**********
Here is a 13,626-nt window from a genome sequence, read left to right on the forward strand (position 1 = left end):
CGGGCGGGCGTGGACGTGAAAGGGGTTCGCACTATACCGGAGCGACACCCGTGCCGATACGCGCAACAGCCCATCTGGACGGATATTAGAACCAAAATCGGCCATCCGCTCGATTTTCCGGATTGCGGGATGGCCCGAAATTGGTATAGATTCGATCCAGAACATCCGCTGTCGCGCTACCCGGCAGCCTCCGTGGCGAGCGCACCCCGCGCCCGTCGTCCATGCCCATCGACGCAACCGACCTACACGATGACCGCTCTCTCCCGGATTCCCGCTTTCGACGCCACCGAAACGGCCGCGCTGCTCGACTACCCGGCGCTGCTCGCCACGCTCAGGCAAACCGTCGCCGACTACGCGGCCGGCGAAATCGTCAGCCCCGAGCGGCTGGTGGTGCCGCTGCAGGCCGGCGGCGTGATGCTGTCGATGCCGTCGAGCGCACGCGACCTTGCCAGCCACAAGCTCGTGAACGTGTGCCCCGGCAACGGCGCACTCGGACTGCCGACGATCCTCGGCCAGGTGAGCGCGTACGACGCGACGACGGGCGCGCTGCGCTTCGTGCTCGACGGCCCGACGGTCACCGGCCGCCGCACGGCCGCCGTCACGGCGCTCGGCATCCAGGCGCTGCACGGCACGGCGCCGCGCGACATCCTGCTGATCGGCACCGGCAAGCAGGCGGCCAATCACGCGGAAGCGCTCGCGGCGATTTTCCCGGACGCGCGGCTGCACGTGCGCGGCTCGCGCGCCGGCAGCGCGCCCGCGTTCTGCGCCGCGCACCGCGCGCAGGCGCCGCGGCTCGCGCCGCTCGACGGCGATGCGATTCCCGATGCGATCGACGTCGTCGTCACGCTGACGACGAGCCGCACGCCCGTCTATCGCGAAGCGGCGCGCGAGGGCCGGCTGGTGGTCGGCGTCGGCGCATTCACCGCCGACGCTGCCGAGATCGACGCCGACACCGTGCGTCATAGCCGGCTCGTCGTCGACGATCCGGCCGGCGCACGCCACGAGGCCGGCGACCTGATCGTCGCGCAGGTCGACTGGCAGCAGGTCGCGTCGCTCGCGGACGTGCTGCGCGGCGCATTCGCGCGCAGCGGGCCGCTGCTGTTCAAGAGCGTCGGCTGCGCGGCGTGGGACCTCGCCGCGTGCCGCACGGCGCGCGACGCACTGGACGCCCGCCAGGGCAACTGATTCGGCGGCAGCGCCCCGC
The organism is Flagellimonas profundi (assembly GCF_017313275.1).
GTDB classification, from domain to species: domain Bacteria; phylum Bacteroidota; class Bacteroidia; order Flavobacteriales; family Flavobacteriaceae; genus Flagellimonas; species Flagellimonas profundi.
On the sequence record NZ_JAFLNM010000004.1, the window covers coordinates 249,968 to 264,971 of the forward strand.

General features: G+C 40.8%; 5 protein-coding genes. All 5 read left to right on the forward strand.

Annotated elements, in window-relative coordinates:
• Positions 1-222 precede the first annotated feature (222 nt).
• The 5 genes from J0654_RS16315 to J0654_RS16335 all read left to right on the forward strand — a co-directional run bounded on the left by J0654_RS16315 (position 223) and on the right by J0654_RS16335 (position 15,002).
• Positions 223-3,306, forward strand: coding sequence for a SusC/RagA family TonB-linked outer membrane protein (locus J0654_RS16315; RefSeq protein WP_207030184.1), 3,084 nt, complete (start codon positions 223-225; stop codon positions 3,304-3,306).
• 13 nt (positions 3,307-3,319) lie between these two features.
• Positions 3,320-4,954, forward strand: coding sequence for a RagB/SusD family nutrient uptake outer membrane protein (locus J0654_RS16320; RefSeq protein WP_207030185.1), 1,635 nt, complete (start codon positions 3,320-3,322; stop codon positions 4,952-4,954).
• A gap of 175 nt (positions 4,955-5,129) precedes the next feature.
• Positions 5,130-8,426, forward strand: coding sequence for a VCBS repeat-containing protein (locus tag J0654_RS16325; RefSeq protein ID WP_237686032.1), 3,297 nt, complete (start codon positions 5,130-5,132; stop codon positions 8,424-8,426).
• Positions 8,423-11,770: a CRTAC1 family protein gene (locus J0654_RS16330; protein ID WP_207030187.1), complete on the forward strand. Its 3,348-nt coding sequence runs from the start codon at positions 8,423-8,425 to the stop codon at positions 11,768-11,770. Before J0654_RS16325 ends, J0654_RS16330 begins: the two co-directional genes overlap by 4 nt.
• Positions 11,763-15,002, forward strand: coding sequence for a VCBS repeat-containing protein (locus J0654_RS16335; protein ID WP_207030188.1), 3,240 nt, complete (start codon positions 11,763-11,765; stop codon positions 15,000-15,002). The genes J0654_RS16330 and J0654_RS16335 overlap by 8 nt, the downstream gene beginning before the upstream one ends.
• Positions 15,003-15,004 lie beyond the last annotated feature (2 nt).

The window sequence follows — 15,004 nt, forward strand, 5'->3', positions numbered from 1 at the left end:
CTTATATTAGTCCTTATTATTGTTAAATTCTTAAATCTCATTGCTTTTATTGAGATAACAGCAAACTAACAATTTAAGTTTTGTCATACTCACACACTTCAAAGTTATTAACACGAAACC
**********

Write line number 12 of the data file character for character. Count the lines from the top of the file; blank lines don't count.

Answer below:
• Positions 3,320-4,954, forward strand: coding sequence for a RagB/SusD family nutrient uptake outer membrane protein (locus J0654_RS16320; RefSeq protein WP_207030185.1), 1,635 nt, complete (start codon positions 3,320-3,322; stop codon positions 4,952-4,954).